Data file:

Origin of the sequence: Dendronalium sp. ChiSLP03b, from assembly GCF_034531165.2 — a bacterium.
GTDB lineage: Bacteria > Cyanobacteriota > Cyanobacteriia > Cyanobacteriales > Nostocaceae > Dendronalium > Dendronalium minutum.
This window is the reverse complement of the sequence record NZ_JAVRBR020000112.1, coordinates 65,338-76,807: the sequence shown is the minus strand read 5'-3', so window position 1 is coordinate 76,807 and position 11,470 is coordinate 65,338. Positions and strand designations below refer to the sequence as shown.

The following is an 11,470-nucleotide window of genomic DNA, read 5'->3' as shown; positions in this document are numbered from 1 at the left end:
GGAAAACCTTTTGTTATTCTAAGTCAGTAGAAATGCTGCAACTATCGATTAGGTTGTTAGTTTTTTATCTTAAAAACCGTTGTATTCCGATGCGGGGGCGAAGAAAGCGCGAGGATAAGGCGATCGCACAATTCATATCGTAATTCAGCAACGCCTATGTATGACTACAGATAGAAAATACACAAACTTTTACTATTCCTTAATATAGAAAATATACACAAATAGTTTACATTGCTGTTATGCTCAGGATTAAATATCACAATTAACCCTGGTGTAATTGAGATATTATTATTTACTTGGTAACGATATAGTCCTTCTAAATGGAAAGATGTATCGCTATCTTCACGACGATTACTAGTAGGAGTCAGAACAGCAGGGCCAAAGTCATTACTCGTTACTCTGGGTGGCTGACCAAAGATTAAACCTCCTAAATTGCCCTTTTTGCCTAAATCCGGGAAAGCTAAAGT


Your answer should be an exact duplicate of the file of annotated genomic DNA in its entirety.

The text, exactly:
Origin of the sequence: Dendronalium sp. ChiSLP03b, from assembly GCF_034531165.2 — a bacterium.
GTDB lineage: Bacteria > Cyanobacteriota > Cyanobacteriia > Cyanobacteriales > Nostocaceae > Dendronalium > Dendronalium minutum.
This window is the reverse complement of the sequence record NZ_JAVRBR020000112.1, coordinates 65,338-76,807: the sequence shown is the minus strand read 5'-3', so window position 1 is coordinate 76,807 and position 11,470 is coordinate 65,338. Positions and strand designations below refer to the sequence as shown.

The following is an 11,470-nucleotide window of genomic DNA, read 5'->3' as shown; positions in this document are numbered from 1 at the left end:
GGAAAACCTTTTGTTATTCTAAGTCAGTAGAAATGCTGCAACTATCGATTAGGTTGTTAGTTTTTTATCTTAAAAACCGTTGTATTCCGATGCGGGGGCGAAGAAAGCGCGAGGATAAGGCGATCGCACAATTCATATCGTAATTCAGCAACGCCTATGTATGACTACAGATAGAAAATACACAAACTTTTACTATTCCTTAATATAGAAAATATACACAAATAGTTTACATTGCTGTTATGCTCAGGATTAAATATCACAATTAACCCTGGTGTAATTGAGATATTATTATTTACTTGGTAACGATATAGTCCTTCTAAATGGAAAGATGTATCGCTATCTTCACGACGATTACTAGTAGGAGTCAGAACAGCAGGGCCAAAGTCATTACTCGTTACTCTGGGTGGCTGACCAAAGATTAAACCTCCTAAATTGCCCTTTTTGCCTAAATCCGGGAAAGCTAAAGT